Printing an Integer Array in (ARM64) Assembly

For the next couple tasks I want to do in assembly, I need to be able to inspect an array of numbers. This is useful for debugging searching and sorting algorithms. Since my last attempt to convert binary to ASCII was so ugly, I figured I would clean that up at the same time.

It turns out I can use the reverse code as well.

Unlike my last couple of posts where I show each of the interim steps, I have made this one work, and will just go through the final product. There was a lot of trial and error getting this to work, and I can see the need for getting organized in Assembly. The scale of the programs will quickly get beyond the scope of what I can keep in my head.

One thing this code required me to learn was how to nest function calls. I have two functions, one which calls the other. Thus, the return location for the first needs to get pushed on the stack before it calls the second, and needs to get popped off the stack at the end.

Here is the program main body. It is a function call, and a system call

    bl display_array
    /* syscall exit (int status) */
    mov    x0, #0    /* status  := 0 */
    mov    w8,  #93  /* exit is syscall #1 */
    svc    #0

I can now see how the C programming language evolved from assembler macros.

Here is the logic to convert binary to ASCII decimal. It puts into the provided buffer in reverse order, from least to most significant digit. This little endian approach means we do not have to pre-calculate the size of the buffer.

    str LR, [SP, #16]!
    /*read the first value out of the array.  In the final implementation, I need to be able
      to advance this pointer value by bvalue */
    mov x0, #0
    ldr x6, =Array
    /* this is the pointer to location where we write
       the latest value.  At the end of the loop, it points
       to the end of the text written. */
    ldr  x8, =msg  /* buf := msg */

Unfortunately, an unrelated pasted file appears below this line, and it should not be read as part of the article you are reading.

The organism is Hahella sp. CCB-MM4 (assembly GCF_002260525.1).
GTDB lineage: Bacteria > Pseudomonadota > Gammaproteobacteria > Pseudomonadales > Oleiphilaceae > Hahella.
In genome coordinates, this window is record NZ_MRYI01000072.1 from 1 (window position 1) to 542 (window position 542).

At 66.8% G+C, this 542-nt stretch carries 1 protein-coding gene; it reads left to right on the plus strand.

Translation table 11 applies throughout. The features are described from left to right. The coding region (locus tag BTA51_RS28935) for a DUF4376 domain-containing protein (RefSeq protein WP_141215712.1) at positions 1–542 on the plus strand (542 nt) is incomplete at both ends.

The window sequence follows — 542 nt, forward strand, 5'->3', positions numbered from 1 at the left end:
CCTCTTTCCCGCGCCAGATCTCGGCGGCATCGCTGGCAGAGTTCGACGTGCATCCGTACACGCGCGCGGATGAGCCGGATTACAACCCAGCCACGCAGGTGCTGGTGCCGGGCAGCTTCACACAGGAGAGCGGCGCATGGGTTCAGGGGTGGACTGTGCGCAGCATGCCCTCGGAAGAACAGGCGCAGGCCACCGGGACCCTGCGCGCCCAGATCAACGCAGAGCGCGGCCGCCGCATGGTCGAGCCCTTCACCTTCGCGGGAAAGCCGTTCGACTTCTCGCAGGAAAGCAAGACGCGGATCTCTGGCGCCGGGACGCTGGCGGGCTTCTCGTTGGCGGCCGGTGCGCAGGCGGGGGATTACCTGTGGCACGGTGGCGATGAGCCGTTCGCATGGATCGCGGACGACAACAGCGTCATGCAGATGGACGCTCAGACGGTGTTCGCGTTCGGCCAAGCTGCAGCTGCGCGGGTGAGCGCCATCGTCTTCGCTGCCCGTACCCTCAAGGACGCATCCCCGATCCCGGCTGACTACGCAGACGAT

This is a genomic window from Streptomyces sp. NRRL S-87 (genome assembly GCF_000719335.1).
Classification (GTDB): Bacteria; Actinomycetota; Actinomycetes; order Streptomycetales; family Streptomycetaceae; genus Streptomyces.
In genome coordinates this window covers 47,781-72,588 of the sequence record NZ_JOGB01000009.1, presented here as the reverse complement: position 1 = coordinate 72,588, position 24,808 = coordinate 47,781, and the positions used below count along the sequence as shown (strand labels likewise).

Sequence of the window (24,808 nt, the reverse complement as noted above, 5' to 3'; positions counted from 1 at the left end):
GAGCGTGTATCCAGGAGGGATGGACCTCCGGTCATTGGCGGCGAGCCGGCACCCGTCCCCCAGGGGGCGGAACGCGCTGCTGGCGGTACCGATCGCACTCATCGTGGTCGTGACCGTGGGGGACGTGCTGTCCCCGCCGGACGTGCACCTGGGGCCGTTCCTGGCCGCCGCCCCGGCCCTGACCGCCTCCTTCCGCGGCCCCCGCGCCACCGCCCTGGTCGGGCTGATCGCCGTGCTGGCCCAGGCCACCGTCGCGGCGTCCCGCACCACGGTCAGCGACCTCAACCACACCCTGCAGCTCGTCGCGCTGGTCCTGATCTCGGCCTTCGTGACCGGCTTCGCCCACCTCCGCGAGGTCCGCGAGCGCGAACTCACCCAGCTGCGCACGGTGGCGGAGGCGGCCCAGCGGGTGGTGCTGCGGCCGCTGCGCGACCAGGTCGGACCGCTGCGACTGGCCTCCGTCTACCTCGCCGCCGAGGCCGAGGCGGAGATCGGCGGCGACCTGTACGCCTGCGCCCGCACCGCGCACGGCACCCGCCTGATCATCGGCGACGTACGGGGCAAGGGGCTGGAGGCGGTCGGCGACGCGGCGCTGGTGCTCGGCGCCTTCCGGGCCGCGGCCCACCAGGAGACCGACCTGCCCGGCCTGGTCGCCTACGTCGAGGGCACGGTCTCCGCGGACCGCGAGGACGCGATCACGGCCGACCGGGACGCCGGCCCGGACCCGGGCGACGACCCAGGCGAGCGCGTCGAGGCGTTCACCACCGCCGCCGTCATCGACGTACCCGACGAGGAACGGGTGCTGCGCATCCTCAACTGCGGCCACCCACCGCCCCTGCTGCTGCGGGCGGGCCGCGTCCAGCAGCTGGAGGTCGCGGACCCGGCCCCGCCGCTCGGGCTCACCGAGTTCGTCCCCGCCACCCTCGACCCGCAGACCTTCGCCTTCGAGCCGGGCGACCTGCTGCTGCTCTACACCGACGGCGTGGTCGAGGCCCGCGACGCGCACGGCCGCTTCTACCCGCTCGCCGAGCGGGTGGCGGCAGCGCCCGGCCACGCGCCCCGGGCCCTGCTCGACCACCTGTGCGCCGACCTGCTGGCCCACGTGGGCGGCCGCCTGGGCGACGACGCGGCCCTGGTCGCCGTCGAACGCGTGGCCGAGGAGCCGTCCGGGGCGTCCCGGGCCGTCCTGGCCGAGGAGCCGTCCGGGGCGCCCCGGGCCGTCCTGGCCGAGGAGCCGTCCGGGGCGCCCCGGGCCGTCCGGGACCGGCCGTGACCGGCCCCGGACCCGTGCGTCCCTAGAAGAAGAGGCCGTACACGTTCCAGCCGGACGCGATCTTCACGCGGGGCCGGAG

ldr  x7, =msg
    /*x2 has the result of the msub that we want to use 
       as the basis on the second and additional iterations.
       by loading the initial value into x2, we keep that logic
       at the start of the loop.  In doing so, we allow x2 to
       stay unchanged at the end of the loop, where we us it
       for the comparison. */  
    ldr w2, [x6]
    mov x1, #10
    /* caluculate modulus of the working binary number */
    mov x0, x2
    udiv x2, x0, x1
    msub x3, x2, x1, x0
    /* convert binary to ascii digit  */
    add  x3, x3, #48
    strb w3, [X8]
    add x8, x8 ,#1
    cmp x2, #0
    B.NE loop2

It does mean we have to reverse the string at the end.

     /* reverse the string */
    ldr  x1, =msg  /* buf := msg */
    sub  x2, X8, X7  /* count = len */
    add  x2, x2, #1
    bl reverse

Append a space and null terminate the string (Probably not needed) and print out the buffer.

    mov x3, #32  /*space */
    strb w3, [X8]
    add x8, x8, #1
    mov x3, #0   /*null terminate the string */
    strb w3, [X8]
    /* calculate the string length of the number we just wrote*/
    sub x2, x8, x7
    /*syscall write(int fd, const void *buf, size_t count) */
    mov  x0, #1   /* fd := STDOUT_FILENO */
    ldr  x1, =msg  /* buf := msg */
    mov  w8, #64   /* write is syscall #64 */
    svc  #0        /*invoke syscall */

Advance the pointer to the initial buffer by 4 bytes, which is the size of a word. Make sure we don’t go off the end when we loop to the beginning.

    add x6, x6, #4
    ldr  x1, =Array
    ldr  x2, =ArrayLen /* count = len */
    add  x2, x1, x2
    cmp x6, x2
    B.LT loop1

After we print the buffer, print a final newline so we can compare it with the next line.

    mov  x0, #1   /* fd := STDOUT_FILENO */
    ldr  x1, =newline  /* buf := msg */
    ldr  x2, =len_newline  /* buf := msg */
    mov  w8, #64   /* write is syscall #64 */
    svc  #0        /*invoke syscall */

Restore the stack and return to the calling location.

    LDR LR, [SP], #16

In AARCH64 assembly, we have 16 General purpose registers. In order to keep from pushing and popping registers onto and off of the stack, I use a separate number of registers for the reverse code, allowing me to leave the values in the registers that are used for the numeric conversions. Thus, my reveser function now looks like this.

    add X14, X1, 0    
    add X16, x1, x2
    sub X16, X16, #1
    sub X16, X16, #1
    ldrb w15, [x14] 
    ldrb w17, [x16] 
    strb w15, [X16]
    strb w17, [X14]
    add X14, X14, #1
    cmp X14, X16 loop

I just added 10 to the register values in the first version.

This function does not call another function, so it does not need to save and restore the return value in LR.

Here is the output

503 87 61 908 170 897 709 901 271 528 834 154 231 303 435 707 424 861

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